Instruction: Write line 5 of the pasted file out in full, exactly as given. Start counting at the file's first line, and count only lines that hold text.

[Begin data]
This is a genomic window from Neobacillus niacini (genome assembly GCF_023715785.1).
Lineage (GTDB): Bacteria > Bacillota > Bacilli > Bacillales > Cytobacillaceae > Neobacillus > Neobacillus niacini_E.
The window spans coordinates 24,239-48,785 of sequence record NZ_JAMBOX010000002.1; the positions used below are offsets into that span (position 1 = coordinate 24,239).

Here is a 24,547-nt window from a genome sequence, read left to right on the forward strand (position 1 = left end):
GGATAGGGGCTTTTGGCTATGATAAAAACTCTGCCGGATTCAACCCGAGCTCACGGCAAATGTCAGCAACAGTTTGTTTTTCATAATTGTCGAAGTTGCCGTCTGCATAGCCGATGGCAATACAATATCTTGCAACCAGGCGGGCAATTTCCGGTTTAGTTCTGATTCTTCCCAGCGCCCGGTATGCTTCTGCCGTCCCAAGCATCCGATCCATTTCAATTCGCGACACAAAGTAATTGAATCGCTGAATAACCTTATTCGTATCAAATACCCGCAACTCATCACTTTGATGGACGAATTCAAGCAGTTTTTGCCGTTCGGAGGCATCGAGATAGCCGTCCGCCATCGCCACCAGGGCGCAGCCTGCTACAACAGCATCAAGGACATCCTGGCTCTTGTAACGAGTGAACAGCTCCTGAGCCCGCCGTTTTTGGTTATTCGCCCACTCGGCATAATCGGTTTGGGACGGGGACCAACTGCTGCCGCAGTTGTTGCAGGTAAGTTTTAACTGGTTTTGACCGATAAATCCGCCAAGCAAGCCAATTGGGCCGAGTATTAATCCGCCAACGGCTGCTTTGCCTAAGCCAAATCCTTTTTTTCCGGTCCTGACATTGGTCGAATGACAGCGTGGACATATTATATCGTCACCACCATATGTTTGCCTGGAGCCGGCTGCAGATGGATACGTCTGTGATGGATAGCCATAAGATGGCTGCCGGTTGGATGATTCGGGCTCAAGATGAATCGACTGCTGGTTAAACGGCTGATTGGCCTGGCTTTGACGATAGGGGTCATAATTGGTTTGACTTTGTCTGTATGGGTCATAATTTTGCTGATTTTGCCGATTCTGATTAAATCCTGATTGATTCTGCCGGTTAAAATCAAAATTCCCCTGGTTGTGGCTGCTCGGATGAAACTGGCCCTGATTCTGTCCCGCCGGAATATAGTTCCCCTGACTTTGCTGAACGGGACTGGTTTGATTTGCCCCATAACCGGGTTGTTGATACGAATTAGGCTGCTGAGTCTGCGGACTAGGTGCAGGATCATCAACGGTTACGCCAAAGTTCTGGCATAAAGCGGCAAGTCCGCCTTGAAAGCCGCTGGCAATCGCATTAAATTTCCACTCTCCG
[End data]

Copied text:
GGATAGGGGCTTTTGGCTATGATAAAAACTCTGCCGGATTCAACCCGAGCTCACGGCAAATGTCAGCAACAGTTTGTTTTTCATAATTGTCGAAGTTGCCGTCTGCATAGCCGATGGCAATACAATATCTTGCAACCAGGCGGGCAATTTCCGGTTTAGTTCTGATTCTTCCCAGCGCCCGGTATGCTTCTGCCGTCCCAAGCATCCGATCCATTTCAATTCGCGACACAAAGTAATTGAATCGCTGAATAACCTTATTCGTATCAAATACCCGCAACTCATCACTTTGATGGACGAATTCAAGCAGTTTTTGCCGTTCGGAGGCATCGAGATAGCCGTCCGCCATCGCCACCAGGGCGCAGCCTGCTACAACAGCATCAAGGACATCCTGGCTCTTGTAACGAGTGAACAGCTCCTGAGCCCGCCGTTTTTGGTTATTCGCCCACTCGGCATAATCGGTTTGGGACGGGGACCAACTGCTGCCGCAGTTGTTGCAGGTAAGTTTTAACTGGTTTTGACCGATAAATCCGCCAAGCAAGCCAATTGGGCCGAGTATTAATCCGCCAACGGCTGCTTTGCCTAAGCCAAATCCTTTTTTTCCGGTCCTGACATTGGTCGAATGACAGCGTGGACATATTATATCGTCACCACCATATGTTTGCCTGGAGCCGGCTGCAGATGGATACGTCTGTGATGGATAGCCATAAGATGGCTGCCGGTTGGATGATTCGGGCTCAAGATGAATCGACTGCTGGTTAAACGGCTGATTGGCCTGGCTTTGACGATAGGGGTCATAATTGGTTTGACTTTGTCTGTATGGGTCATAATTTTGCTGATTTTGCCGATTCTGATTAAATCCTGATTGATTCTGCCGGTTAAAATCAAAATTCCCCTGGTTGTGGCTGCTCGGATGAAACTGGCCCTGATTCTGTCCCGCCGGAATATAGTTCCCCTGACTTTGCTGAACGGGACTGGTTTGATTTGCCCCATAACCGGGTTGTTGATACGAATTAGGCTGCTGAGTCTGCGGACTAGGTGCAGGATCATCAACGGTTACGCCAAAGTTCTGGCATAAAGCGGCAAGTCCGCCTTGAAAGCCGCTGGCAATCGCATTAAATTTCCACTCTCCG